Such an animal, although defective and unacceptable to be offered as a sacrifice, was not completely useless. Moses declared that they could eat it within your gates. In other words, a defective animal could be prepared and eaten in one’s household as a normal meal. Those physical defects (lameness, blindness, etc.) did not disqualify the animal from being eaten. They simply disqualified it from being offered to the Suzerain (Ruler) God because it would not be accepted by Him (Leviticus 22:20-22). This could symbolize that God desired their very best efforts in serving Him.
Furthermore, the defective animal could be eaten by anyone: the unclean and the clean alike may eat it, as a gazelle or a deer. The phrase the unclean and the clean refers to ceremonial impurity and purity. People who were unclean (such as those with leprosy, bodily discharge, women with menstruation) were prevented from taking part in community worship until the proper ritual had been performed to remove the impurity of that person (Leviticus 11-15; Numbers 19). Conversely, people who were considered clean were those who could participate in community worship. This provision likely had health purposes, such as preventing the spread of disease, as well as symbolic meaning. Israelites were to walk in purity before the LORD, loving their neighbors and following God’s ways, which would lead to their great blessing.
The gazelle and the deer were wild animals. The gazelle was a fleet-footed animal which looked like a small antelope. The deer was an antlered animal with two large and two small hooves. Neither of these wild animals were considered clean by the Law and thus were not suitable for sacrificial slaughter. People were free to eat the meat of these wild animals for non-sacrificial purposes. No ceremonial cleanness was required to partake of the meat of these wild animals.
Moses ended this section with a universal command—only you shall not eat its blood; you are to pour it out on the ground like water (v. 23). Leviticus 17 contains the reasons why the blood of animals was not to be eaten. The passage states that
“any man from the house of Israel, or from the aliens who sojourn among them, who eats any blood, I will set My face against that person who eats blood and will cut him off from among his people. For the life of the flesh is in the blood, and I have given it to you on the altar to make atonement for your souls; for it is the blood by reason of the life that makes atonement. Therefore I said to the sons of Israel, ‘No person among you may eat blood, nor may any alien who sojourns among you eat blood”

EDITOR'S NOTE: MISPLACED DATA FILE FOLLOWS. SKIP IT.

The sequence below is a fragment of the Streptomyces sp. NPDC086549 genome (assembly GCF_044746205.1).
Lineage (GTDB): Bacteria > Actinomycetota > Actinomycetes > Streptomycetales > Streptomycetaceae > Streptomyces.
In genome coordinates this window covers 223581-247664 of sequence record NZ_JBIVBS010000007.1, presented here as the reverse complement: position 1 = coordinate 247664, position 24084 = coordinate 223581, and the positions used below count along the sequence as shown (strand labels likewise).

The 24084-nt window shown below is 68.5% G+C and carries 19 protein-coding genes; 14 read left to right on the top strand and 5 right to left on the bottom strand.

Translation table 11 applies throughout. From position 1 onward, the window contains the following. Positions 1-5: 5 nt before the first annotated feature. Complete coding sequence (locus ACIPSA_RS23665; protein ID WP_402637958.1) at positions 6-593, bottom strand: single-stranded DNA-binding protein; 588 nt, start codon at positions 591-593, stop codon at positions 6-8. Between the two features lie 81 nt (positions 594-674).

Therefore, God’s vassals (Israel) were prohibited from eating the blood. Complete obedience is the key to the Suzerain’s relationship with His vassals, the only way by which He could be pleased and by which His people could be blessed. God’s ways have great practical benefit. God created the cause-effect relationships in the world, so clearly He knows best how to live. His instructions show us how to do things in a manner that are in our best self-interest. However, due to sin, our natural inclination is to seek our own way. Instead of loving our neighbors, we are inclined to exploit them. God sets forth clearly that not following His ways will cause adverse consequences that occur naturally. But God, as the Suzerain ruler, as well as the Father of Israel, will also discipline His people, for their good (Jeremiah 29:11).
19 You shall consecrate to the Lord your God all the firstborn males that are born of your herd and of your flock; you shall not work with the firstborn of your herd, nor shear the firstborn of your flock. 20 You and your household shall eat it every year before the Lord your God in the place which the Lord chooses. 21 But if it has any defect, such as lameness or blindness, or any serious defect, you shall not sacrifice it to the Lord your God. 22 You shall eat it within your gates; the unclean and the clean alike may eat it, as a gazelle or a deer. 23 Only you shall not eat its blood; you are to pour it out on the ground like water.